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Oral oxycodone plus intravenous acetaminophen versus intravenous morphine sulfate in acute bone fracture pain control: a double-blind placebo-controlled randomized clinical trial.

Author(s): Zare MA(1), Ghalyaie AH, Fathi M, Farsi D, Abbasi S, Hafezimoghadam P.

Affiliation(s): Author information: (1)Emergency Medicine Department, Rasoul-e-Akram Hospital, Iran University of Medical Sciences, Niyayesh St, Sattarkhan Ave, 14456, Tehran, Iran.

Publication date & source: 2014, Eur J Orthop Surg Traumatol. , 24(7):1305-9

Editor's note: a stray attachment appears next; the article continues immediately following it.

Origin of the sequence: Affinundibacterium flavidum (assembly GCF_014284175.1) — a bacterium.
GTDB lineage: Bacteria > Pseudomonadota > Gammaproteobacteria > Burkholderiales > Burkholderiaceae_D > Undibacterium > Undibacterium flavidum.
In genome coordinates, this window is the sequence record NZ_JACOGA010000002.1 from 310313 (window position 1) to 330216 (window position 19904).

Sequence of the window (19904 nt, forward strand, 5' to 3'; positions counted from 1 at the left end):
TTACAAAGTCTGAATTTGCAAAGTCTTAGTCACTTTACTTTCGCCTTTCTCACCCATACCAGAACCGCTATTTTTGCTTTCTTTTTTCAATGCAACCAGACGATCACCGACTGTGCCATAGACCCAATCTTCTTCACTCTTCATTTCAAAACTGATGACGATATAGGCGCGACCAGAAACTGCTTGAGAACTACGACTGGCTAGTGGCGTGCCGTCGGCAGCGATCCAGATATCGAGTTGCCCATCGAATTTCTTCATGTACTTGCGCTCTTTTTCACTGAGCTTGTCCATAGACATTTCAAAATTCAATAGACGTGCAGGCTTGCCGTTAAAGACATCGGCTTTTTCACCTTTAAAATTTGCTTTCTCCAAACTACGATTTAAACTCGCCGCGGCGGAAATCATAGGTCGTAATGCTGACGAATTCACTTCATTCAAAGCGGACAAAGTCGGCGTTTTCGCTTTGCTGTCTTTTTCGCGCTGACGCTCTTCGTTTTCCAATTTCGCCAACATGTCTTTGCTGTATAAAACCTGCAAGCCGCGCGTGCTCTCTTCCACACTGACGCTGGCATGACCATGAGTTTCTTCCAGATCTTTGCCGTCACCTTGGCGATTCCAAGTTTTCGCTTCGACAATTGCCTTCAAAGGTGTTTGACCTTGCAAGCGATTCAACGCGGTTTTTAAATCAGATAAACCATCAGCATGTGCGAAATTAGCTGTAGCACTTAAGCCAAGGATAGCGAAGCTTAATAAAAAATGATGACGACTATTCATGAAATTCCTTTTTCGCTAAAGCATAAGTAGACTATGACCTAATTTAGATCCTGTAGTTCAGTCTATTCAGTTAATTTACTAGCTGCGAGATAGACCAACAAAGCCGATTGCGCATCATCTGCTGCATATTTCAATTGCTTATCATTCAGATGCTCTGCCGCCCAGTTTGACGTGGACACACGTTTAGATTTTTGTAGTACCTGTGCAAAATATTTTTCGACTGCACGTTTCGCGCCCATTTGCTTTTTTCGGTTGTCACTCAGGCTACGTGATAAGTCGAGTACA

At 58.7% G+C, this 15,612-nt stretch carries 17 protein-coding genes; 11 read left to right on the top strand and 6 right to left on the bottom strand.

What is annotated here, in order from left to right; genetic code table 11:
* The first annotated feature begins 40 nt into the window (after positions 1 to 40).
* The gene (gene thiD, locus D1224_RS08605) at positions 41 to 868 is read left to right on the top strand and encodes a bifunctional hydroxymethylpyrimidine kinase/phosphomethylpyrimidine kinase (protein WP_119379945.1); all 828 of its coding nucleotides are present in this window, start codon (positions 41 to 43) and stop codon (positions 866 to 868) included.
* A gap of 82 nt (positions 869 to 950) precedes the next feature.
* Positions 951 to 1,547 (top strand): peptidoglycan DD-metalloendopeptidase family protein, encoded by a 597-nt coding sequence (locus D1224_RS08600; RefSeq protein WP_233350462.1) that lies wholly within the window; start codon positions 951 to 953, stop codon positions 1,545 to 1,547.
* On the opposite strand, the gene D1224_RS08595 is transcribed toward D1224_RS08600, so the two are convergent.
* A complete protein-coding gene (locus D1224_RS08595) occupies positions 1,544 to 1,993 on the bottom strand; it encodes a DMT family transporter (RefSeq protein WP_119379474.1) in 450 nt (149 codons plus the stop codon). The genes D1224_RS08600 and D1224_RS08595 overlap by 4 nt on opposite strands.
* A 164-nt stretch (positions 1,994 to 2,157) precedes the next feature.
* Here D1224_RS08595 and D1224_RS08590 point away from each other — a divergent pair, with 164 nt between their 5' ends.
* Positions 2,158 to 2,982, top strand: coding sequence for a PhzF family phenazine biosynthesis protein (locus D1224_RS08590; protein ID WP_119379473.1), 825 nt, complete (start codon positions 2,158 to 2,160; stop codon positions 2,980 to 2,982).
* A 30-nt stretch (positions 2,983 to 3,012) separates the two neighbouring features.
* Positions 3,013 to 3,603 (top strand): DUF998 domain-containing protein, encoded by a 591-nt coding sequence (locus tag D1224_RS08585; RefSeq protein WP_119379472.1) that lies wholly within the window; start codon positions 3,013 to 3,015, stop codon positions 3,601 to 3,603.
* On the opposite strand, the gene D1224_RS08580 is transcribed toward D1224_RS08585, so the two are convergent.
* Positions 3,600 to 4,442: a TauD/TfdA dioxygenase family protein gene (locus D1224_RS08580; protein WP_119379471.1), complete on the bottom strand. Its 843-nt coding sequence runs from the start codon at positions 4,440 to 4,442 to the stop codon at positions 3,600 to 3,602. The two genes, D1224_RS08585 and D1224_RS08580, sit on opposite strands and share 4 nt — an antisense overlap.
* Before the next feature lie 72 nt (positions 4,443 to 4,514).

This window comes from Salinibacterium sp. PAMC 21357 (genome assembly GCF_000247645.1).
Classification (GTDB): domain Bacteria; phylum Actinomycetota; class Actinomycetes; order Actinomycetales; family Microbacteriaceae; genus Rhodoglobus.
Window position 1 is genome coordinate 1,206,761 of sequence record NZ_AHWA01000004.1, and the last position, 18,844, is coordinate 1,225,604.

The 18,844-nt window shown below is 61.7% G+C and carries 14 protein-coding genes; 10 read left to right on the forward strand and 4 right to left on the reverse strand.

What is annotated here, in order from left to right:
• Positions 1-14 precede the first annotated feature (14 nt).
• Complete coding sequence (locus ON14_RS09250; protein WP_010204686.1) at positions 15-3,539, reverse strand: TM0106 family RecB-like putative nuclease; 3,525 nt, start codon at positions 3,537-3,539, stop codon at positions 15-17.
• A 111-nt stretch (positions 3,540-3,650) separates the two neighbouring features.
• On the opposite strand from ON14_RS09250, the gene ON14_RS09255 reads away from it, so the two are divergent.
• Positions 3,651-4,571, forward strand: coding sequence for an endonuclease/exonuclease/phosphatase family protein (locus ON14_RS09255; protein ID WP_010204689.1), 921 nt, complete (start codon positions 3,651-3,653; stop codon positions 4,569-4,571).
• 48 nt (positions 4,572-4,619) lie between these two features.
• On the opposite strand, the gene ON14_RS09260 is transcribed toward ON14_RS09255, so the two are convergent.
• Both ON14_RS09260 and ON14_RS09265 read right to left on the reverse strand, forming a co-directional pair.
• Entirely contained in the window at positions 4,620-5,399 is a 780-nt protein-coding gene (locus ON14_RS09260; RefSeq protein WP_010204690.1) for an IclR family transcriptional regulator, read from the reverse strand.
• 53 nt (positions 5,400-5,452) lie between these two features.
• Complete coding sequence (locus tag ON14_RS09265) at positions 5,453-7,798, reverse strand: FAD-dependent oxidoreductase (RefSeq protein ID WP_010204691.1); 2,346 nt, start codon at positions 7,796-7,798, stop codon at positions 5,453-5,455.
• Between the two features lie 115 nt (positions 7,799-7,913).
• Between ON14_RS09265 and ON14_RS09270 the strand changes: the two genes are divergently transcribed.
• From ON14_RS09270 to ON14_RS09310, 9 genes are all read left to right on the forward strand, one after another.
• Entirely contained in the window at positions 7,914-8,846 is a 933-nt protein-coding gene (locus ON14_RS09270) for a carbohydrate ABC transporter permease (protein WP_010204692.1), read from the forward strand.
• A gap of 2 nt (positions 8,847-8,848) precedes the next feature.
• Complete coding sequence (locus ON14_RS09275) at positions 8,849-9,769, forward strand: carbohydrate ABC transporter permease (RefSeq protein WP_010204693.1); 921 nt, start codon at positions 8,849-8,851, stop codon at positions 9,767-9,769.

OBJECTIVES: Bone fracture is a common cause of acute pain in emergency and orthopedics departments. Targeting the multifaceted mechanisms of pain with combinations of multiple analgesics (multimodal analgesia) can increase the pain control efforts efficacy and decrease the adverse effects of each medication. METHODS: One hundred and fifty-three patients with acute bone fracture were randomly allocated to two groups receiving intravenous morphine sulfate (74 patients) or oral oxycodone plus intravenous acetaminophen (79 patients). Pain scores and drugs' adverse effects were assessed 10, 30 and 60 min after treatment. RESULTS: Pain scores were similar between groups before, 30 and 60 min after medication but patients in morphine sulfate group experienced less pain 10 min after medication. Eight (10.8%) patients in morphine sulfate group and 26 (32.9%) patients in acetaminophen/oxycodone group experienced nausea that was statistically significant higher (P value = 0.001). Itching was seen in 12 (15.1%) patients of acetaminophen/oxycodone group and three (4.0%) patients of patients in morphine sulfate group (P value = 0.02). CONCLUSION: Intravenous acetaminophen plus oral oxycodone is as effective as intravenous morphine sulfate in acute pain control in emergency department but with a less desirable safety profile.

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